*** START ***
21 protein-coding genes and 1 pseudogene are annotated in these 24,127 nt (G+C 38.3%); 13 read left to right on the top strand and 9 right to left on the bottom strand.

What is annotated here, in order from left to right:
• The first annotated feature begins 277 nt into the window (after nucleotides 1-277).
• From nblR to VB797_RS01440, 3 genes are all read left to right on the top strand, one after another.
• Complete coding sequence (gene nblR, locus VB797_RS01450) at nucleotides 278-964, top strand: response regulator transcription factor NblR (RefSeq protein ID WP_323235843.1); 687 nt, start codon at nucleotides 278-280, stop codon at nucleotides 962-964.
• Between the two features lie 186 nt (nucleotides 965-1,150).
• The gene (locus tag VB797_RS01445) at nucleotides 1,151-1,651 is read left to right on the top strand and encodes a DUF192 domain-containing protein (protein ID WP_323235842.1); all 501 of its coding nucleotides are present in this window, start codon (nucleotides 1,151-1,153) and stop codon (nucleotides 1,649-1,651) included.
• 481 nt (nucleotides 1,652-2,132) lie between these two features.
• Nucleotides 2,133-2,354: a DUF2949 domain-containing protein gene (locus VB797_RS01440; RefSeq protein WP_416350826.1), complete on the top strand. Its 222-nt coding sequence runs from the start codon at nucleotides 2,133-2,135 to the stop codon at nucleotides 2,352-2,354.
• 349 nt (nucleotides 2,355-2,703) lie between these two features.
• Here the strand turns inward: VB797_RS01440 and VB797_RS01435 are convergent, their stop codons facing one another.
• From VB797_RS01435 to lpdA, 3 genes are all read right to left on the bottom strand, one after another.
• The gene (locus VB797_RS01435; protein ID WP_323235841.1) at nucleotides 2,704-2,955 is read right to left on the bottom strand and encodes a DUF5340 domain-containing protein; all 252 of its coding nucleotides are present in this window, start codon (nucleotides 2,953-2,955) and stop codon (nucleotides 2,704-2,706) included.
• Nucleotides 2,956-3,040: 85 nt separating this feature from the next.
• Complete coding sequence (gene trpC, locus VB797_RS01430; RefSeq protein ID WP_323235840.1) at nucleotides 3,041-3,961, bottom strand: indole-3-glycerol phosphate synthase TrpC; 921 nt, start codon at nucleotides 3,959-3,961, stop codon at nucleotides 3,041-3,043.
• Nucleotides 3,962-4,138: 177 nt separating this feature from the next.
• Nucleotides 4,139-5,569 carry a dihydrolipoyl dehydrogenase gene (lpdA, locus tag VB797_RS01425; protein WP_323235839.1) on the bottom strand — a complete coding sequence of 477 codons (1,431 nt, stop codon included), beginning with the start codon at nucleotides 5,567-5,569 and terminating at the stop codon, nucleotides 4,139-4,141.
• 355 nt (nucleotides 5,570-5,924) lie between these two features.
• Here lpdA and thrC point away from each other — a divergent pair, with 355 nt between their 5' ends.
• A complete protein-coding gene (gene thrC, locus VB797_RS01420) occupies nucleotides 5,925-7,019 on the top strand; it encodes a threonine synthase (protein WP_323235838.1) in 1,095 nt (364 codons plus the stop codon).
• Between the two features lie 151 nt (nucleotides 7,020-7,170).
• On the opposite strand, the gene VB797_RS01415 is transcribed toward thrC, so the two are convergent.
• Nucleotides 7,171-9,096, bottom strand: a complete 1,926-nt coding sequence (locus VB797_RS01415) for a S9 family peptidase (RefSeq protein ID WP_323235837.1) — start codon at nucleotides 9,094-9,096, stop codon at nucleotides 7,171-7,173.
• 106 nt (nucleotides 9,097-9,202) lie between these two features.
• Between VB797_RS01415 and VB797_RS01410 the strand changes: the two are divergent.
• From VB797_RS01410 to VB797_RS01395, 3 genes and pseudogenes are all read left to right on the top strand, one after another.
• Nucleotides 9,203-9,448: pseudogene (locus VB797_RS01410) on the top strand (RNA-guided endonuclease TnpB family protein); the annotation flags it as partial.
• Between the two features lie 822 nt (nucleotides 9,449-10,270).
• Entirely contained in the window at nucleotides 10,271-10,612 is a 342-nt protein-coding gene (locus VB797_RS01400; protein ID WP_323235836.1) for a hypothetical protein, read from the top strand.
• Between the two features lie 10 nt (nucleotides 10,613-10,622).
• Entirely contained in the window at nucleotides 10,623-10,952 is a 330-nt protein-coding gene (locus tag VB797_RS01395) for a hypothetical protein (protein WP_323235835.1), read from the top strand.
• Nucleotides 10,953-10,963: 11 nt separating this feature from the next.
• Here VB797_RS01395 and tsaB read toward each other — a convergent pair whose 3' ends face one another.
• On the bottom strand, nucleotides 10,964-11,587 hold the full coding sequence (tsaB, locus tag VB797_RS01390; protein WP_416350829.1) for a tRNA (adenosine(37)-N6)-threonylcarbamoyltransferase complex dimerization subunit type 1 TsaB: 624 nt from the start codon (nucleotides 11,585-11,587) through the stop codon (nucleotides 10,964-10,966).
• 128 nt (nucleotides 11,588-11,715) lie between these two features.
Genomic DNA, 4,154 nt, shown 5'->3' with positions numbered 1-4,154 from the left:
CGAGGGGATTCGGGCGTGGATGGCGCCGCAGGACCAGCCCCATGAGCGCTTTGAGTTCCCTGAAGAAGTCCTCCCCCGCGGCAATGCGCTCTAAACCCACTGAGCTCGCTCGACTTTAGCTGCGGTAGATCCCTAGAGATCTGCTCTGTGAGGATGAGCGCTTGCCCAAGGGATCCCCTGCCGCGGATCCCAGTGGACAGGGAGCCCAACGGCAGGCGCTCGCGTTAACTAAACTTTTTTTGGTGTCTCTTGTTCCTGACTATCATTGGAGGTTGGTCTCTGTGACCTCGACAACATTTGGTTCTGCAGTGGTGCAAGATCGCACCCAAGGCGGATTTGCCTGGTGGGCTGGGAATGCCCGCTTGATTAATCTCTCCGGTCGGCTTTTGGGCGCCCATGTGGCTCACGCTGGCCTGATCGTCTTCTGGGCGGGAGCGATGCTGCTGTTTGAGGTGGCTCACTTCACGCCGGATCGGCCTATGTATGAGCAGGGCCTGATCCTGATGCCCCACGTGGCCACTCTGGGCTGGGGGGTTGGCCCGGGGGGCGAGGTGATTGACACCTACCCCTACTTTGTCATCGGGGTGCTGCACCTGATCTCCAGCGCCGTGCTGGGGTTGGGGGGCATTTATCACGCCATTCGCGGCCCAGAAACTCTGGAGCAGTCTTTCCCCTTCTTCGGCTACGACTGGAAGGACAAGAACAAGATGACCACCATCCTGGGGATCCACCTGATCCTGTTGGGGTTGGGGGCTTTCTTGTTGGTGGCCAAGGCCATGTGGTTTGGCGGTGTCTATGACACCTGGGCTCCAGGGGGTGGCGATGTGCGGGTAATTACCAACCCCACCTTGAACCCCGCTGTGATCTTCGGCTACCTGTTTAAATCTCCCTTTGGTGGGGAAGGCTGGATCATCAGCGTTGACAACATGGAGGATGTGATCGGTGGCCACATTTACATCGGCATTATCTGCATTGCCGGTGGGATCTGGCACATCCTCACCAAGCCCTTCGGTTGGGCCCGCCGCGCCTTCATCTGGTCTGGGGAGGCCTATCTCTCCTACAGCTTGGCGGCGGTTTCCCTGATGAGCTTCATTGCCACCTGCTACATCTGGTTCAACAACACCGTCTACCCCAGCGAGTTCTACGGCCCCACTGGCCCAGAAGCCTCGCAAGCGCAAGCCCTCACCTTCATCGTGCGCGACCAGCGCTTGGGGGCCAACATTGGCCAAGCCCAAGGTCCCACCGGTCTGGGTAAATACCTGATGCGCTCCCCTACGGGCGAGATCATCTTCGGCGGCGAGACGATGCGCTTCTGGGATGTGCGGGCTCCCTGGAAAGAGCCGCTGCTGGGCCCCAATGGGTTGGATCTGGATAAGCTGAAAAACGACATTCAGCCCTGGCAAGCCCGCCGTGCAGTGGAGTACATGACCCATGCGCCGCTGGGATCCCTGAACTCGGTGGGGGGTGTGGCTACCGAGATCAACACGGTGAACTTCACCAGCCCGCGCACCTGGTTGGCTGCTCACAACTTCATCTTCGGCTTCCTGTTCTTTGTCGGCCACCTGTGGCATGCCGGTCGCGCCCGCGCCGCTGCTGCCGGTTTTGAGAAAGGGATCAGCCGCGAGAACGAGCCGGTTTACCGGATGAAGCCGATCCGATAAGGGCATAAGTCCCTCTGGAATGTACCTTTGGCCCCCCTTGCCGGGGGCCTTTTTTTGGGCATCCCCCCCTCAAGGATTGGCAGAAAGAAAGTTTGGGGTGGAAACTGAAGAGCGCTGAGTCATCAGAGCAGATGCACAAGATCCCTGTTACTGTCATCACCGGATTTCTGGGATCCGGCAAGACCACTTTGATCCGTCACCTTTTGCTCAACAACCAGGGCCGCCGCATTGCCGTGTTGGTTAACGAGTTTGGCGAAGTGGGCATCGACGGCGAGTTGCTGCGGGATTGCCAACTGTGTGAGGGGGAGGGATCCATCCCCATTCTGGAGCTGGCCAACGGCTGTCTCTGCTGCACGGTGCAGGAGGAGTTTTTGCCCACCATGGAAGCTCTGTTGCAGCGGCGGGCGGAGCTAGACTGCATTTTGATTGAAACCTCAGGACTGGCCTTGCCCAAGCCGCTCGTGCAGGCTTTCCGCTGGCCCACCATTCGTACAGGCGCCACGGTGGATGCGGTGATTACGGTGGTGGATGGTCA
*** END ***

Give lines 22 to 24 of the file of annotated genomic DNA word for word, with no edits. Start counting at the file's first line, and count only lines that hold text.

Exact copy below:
• On the opposite strand, the gene VB797_RS01415 is transcribed toward thrC, so the two are convergent.
• Nucleotides 7,171-9,096, bottom strand: a complete 1,926-nt coding sequence (locus VB797_RS01415) for a S9 family peptidase (RefSeq protein ID WP_323235837.1) — start codon at nucleotides 9,094-9,096, stop codon at nucleotides 7,171-7,173.
• 106 nt (nucleotides 9,097-9,202) lie between these two features.